Graduation Semester and Year




Document Type


Degree Name

Doctor of Philosophy in Biomedical Engineering



First Advisor

Kytai Truong Nguyen


Drug delivery via pulmonary route has emerged as an attractive area of study in the past two decades. This method of administration has multiple advantages for both systemic and local drug delivery due to the availability of a large surface area for drug absorption and higher solute permeability in the lung. Most importantly, inhalational drug delivery provides direct accessibility to the lung via a noninvasive route of administration. Recent literature has shown a surge in the use of nano/micro particles for a wide range of pulmonary applications ranging from targeted and controlled drug delivery to drug screening and tissue regeneration. In this research, polymeric nano and micro particles were first screened and characterized for diagnosis and treatment of pulmonary ailments such as restrictive lung diseases and lung cancer. Initially, various natural and synthetic polymer-based nanoparticles (NPs) were screened for delivery of protein and deoxyribonucleic acid (DNA) to the lung. Poly lactic-co-glycolic acid (PLGA) NPs showed the highest stability, burst drug release and cytocompatibility. Although natural polymer-based NPs showed the highest cellular uptake in vitro, results from in vivo studies indicated more sustained and uniform tissue distribution on nebulization of PLGA NPs. Our major contribution to the field of drug delivery is that in vitro NP properties need not necessarily reflect their behavior in vivo. It is therefore necessary to validate in vitro findings of NPs encapsulating biological agents with in vivo results in order to choose the most favorable nanocarrier for the desired application. The PLGA NPs thus chosen were incorporated with superparamagnetic iron oxide (SPIO) and coated with a poly N-isopropylacrylamide - carboxymethyl chitosan (PNIPAAm-CMC) shell to form novel temperature- and pH-sensitive multi-layered NPs to provide better controlled drug delivery options for lung cancer treatment. Additionally, these core-shell particles were conjugated with folic acid for targeted lung cancer therapy. The particles produced good negative contrast using MRI in vivo. The NU7441 (radiosensitizer)- and gemcitabine hydrochloride (chemotherapeutic drug)- loaded NPs also significantly slowed down tumor growth when administered in combination with radiation in vivo. These observations indicate that our novel core-shell nanoparticles could potentially be used as a drug carrier to provide efficient chemo-therapy and/or combined chemo- and radiation-therapy to treat lung cancers. Finally, PLGA was used to synthesize stable, degradable and porous microparticles using porogens such as sodium bicarbonate, gelatin and poly-N-isopropylacrylamide (PNIPAAm) microparticles, to form 3D lung cancer models for screening of chemotherapeutic drugs in vitro. An innovative aspect of this research is the use of PNIPAAm nanoparticles to generate uniform pores on the PLGA microparticles. Comparison between particles prepared using different porogens to form an in vitro tissue model is also novel. Our preliminary in vitro results indicate that the responses of 2D cancer cell monolayer and our 3D lung tumor model vary significantly when exposed to chemotherapeutic drugs of the same concentration. These results suggest the potential of our porous microparticles for high throughput screening of therapeutic agents in an in vitro setting, while mimicking in vivo conditions more closely than a conventional 2D model.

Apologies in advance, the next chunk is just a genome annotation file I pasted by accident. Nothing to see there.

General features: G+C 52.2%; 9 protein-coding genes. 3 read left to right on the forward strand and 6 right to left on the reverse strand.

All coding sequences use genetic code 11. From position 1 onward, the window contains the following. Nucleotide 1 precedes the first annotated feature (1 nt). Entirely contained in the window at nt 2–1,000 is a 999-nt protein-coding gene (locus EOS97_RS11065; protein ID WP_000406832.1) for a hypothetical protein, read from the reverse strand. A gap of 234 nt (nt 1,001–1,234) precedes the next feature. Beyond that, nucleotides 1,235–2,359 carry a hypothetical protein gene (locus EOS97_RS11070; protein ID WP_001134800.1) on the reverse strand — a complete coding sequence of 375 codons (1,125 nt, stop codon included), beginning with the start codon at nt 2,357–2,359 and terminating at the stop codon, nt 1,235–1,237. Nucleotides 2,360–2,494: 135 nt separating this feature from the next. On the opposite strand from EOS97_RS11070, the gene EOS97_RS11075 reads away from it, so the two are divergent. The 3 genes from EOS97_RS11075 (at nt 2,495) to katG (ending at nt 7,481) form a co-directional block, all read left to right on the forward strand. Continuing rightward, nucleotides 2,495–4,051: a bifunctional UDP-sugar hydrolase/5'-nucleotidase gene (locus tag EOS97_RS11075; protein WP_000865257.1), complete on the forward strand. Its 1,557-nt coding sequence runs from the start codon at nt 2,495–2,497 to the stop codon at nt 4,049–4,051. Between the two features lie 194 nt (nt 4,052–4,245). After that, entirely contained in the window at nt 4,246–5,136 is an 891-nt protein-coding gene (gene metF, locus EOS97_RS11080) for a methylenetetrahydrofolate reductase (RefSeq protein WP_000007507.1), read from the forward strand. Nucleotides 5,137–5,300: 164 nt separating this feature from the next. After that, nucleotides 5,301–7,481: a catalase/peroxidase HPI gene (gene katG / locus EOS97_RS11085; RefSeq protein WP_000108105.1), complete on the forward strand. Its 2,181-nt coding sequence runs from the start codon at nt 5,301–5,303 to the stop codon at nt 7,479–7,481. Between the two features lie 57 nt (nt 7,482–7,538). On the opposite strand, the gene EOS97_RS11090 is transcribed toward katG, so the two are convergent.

Biomedical Engineering and Bioengineering | Engineering


Degree granted by The University of Texas at Arlington